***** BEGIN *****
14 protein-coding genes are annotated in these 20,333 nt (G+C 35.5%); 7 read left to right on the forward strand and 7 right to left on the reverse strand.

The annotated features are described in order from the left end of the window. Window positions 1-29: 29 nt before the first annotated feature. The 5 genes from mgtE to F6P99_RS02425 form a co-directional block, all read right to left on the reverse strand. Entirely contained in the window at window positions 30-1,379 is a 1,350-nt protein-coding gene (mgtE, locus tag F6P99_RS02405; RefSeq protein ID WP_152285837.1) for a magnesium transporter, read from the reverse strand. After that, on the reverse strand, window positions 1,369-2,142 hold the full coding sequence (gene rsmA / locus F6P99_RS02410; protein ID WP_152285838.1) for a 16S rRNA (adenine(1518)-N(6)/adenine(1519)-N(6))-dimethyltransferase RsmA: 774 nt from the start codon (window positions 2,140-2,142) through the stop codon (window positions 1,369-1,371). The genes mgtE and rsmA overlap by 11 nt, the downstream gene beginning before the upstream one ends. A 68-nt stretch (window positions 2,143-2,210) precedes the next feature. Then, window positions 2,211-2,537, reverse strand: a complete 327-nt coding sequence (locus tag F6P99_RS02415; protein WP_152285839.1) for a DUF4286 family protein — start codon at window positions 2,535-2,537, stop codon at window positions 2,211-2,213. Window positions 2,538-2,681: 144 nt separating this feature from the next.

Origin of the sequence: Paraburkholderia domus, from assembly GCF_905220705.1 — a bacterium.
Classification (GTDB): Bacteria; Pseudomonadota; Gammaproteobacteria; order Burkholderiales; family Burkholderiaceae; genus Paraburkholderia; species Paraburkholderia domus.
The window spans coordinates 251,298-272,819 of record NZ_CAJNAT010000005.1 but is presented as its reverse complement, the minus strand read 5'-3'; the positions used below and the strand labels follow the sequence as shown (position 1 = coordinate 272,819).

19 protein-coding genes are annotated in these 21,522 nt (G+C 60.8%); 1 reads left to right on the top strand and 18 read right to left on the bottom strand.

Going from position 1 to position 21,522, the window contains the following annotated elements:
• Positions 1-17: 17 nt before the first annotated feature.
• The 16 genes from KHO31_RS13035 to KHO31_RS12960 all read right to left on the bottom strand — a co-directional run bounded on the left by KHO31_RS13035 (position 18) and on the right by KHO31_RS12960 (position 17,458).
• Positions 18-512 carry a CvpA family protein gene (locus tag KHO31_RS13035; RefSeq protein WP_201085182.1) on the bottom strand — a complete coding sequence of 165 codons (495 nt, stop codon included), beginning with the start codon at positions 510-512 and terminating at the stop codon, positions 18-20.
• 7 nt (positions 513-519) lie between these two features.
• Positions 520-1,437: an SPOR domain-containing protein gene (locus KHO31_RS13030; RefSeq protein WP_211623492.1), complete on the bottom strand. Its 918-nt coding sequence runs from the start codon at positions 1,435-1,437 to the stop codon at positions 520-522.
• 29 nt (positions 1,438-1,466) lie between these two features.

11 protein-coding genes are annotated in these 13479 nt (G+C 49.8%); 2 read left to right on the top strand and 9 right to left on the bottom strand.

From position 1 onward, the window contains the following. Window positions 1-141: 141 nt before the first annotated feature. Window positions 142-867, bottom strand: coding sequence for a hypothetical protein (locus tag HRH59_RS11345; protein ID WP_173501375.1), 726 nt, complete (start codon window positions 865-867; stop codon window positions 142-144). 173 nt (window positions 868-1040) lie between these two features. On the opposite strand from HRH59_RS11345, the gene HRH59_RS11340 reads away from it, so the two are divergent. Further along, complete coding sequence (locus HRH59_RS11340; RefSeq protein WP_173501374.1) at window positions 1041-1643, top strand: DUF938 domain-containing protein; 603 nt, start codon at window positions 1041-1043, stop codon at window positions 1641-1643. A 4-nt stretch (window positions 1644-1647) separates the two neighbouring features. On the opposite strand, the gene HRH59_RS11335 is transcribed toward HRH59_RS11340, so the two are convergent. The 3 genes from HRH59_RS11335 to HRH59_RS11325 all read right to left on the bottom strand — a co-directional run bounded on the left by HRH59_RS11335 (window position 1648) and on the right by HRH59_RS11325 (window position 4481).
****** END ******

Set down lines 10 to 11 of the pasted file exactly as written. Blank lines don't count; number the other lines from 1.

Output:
• Positions 18-512 carry a CvpA family protein gene (locus tag KHO31_RS13035; RefSeq protein WP_201085182.1) on the bottom strand — a complete coding sequence of 165 codons (495 nt, stop codon included), beginning with the start codon at positions 510-512 and terminating at the stop codon, positions 18-20.
• 7 nt (positions 513-519) lie between these two features.